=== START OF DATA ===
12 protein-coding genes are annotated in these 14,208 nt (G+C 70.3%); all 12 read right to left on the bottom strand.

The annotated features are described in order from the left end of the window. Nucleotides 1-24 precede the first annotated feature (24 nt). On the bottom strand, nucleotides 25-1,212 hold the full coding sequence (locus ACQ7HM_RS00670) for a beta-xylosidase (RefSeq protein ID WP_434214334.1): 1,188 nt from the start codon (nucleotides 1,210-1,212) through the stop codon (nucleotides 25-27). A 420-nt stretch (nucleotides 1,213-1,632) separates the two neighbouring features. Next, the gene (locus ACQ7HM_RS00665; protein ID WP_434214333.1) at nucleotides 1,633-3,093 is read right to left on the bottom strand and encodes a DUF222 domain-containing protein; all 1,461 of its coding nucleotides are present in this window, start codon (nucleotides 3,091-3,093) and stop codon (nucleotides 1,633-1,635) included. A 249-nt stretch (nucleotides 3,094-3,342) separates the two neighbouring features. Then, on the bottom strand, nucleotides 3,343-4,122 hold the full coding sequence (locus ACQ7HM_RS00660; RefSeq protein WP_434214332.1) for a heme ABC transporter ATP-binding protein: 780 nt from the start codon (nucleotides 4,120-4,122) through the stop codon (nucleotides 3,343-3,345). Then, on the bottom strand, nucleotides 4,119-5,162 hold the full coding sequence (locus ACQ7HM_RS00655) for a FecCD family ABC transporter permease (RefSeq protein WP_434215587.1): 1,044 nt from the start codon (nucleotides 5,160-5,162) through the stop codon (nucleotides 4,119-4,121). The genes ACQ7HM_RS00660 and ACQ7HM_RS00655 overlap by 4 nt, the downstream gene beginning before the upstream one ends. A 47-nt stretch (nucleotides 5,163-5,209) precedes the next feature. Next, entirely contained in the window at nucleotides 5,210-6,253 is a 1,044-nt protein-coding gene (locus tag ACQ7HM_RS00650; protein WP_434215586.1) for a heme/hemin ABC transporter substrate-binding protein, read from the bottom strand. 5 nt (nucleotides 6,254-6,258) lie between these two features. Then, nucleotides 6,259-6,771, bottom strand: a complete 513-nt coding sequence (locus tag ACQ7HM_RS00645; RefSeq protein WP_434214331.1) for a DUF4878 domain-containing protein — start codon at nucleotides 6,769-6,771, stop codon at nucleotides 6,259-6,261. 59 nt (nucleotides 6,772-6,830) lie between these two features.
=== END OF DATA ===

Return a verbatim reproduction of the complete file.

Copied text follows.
12 protein-coding genes are annotated in these 14,208 nt (G+C 70.3%); all 12 read right to left on the bottom strand.

The annotated features are described in order from the left end of the window. Nucleotides 1-24 precede the first annotated feature (24 nt). On the bottom strand, nucleotides 25-1,212 hold the full coding sequence (locus ACQ7HM_RS00670) for a beta-xylosidase (RefSeq protein ID WP_434214334.1): 1,188 nt from the start codon (nucleotides 1,210-1,212) through the stop codon (nucleotides 25-27). A 420-nt stretch (nucleotides 1,213-1,632) separates the two neighbouring features. Next, the gene (locus ACQ7HM_RS00665; protein ID WP_434214333.1) at nucleotides 1,633-3,093 is read right to left on the bottom strand and encodes a DUF222 domain-containing protein; all 1,461 of its coding nucleotides are present in this window, start codon (nucleotides 3,091-3,093) and stop codon (nucleotides 1,633-1,635) included. A 249-nt stretch (nucleotides 3,094-3,342) separates the two neighbouring features. Then, on the bottom strand, nucleotides 3,343-4,122 hold the full coding sequence (locus ACQ7HM_RS00660; RefSeq protein WP_434214332.1) for a heme ABC transporter ATP-binding protein: 780 nt from the start codon (nucleotides 4,120-4,122) through the stop codon (nucleotides 3,343-3,345). Then, on the bottom strand, nucleotides 4,119-5,162 hold the full coding sequence (locus ACQ7HM_RS00655) for a FecCD family ABC transporter permease (RefSeq protein WP_434215587.1): 1,044 nt from the start codon (nucleotides 5,160-5,162) through the stop codon (nucleotides 4,119-4,121). The genes ACQ7HM_RS00660 and ACQ7HM_RS00655 overlap by 4 nt, the downstream gene beginning before the upstream one ends. A 47-nt stretch (nucleotides 5,163-5,209) precedes the next feature. Next, entirely contained in the window at nucleotides 5,210-6,253 is a 1,044-nt protein-coding gene (locus tag ACQ7HM_RS00650; protein WP_434215586.1) for a heme/hemin ABC transporter substrate-binding protein, read from the bottom strand. 5 nt (nucleotides 6,254-6,258) lie between these two features. Then, nucleotides 6,259-6,771, bottom strand: a complete 513-nt coding sequence (locus tag ACQ7HM_RS00645; RefSeq protein WP_434214331.1) for a DUF4878 domain-containing protein — start codon at nucleotides 6,769-6,771, stop codon at nucleotides 6,259-6,261. 59 nt (nucleotides 6,772-6,830) lie between these two features.